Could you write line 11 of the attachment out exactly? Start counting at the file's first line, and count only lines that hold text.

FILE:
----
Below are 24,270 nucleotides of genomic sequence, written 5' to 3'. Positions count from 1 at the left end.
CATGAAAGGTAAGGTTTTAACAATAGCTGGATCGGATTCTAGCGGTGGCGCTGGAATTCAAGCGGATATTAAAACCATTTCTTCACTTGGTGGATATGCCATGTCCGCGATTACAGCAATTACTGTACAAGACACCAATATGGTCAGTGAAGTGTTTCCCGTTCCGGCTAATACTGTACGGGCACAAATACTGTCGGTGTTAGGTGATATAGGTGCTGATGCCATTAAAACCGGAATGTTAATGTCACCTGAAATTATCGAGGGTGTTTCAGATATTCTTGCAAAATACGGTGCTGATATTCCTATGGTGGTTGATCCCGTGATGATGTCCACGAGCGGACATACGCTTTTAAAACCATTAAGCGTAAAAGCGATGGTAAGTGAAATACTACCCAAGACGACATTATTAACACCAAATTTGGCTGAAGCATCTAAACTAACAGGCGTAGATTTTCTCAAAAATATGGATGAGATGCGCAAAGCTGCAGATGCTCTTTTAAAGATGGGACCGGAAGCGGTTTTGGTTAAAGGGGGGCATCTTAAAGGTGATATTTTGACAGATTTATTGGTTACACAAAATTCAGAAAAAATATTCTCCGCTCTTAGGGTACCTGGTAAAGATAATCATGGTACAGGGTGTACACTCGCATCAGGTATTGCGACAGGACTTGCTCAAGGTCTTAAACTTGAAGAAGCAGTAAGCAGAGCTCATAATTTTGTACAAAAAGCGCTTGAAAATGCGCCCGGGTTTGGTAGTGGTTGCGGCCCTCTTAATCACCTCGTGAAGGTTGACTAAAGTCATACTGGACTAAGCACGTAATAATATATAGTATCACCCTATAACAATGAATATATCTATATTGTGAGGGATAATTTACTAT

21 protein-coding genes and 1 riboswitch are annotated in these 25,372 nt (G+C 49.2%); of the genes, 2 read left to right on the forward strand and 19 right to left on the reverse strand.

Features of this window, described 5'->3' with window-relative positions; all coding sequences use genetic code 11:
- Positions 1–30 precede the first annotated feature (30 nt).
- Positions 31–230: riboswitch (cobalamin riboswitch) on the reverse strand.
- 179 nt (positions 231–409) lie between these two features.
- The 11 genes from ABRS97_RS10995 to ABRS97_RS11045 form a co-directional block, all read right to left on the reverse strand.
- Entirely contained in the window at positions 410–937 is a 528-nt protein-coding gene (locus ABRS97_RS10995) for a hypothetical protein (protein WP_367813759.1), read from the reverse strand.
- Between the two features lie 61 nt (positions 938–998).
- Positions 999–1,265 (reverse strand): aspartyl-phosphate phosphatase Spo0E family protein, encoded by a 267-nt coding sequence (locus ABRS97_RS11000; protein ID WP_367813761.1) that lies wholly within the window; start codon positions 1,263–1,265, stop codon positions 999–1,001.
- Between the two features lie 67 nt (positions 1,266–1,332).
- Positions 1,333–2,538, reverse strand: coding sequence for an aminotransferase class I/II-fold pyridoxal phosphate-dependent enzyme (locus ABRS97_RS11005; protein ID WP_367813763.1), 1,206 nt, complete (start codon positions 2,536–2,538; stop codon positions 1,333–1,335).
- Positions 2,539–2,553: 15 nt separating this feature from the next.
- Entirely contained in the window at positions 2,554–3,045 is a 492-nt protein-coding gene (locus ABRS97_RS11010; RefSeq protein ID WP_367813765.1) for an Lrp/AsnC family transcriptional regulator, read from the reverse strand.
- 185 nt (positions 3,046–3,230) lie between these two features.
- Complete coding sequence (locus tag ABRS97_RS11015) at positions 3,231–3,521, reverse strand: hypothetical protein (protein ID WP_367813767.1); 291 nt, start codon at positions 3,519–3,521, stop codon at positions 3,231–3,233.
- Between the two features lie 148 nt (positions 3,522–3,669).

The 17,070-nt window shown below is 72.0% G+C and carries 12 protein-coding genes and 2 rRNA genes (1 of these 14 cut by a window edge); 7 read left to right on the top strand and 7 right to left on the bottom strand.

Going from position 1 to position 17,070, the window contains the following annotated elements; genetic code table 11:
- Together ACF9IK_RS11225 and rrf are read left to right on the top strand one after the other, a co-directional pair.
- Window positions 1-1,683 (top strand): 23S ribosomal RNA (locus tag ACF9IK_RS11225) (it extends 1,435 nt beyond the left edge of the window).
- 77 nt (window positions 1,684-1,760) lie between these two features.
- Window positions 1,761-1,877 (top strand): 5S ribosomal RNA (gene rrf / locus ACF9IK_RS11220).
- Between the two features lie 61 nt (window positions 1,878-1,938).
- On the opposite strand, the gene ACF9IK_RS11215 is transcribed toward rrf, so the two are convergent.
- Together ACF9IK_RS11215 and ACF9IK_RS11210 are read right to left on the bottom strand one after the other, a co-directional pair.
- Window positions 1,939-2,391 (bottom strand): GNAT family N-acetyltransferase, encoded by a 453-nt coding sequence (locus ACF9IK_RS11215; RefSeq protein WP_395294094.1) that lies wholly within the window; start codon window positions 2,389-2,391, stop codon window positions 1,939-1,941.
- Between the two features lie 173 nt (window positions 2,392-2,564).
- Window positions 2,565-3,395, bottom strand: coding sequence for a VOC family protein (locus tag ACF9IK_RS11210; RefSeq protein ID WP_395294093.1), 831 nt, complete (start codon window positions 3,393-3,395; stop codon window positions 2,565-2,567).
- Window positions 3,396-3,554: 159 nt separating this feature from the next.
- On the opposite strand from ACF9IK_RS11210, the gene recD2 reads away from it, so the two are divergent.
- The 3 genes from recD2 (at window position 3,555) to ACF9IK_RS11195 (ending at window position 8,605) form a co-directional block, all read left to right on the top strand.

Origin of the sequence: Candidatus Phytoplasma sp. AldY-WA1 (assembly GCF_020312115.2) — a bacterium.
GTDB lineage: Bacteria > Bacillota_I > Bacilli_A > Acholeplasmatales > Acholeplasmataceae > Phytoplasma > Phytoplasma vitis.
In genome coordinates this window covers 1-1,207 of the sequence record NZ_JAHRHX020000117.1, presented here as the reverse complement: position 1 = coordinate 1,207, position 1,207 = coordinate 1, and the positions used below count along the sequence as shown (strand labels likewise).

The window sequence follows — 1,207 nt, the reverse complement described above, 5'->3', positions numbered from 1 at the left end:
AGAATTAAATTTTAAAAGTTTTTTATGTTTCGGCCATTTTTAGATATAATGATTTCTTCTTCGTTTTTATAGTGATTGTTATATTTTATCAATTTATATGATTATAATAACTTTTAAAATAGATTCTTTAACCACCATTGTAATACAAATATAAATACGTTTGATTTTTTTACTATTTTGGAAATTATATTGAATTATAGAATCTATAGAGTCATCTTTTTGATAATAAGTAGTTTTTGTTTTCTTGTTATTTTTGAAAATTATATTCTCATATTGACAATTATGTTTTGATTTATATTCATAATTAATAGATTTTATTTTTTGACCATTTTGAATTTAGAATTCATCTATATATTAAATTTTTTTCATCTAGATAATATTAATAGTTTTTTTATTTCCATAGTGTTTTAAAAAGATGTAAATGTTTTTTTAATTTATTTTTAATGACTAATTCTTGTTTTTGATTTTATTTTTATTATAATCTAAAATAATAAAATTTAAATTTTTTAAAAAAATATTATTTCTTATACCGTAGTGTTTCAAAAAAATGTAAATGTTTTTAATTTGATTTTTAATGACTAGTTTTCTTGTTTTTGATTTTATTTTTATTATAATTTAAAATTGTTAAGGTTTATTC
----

- Positions 999–1,265 (reverse strand): aspartyl-phosphate phosphatase Spo0E family protein, encoded by a 267-nt coding sequence (locus ABRS97_RS11000; protein ID WP_367813761.1) that lies wholly within the window; start codon positions 1,263–1,265, stop codon positions 999–1,001.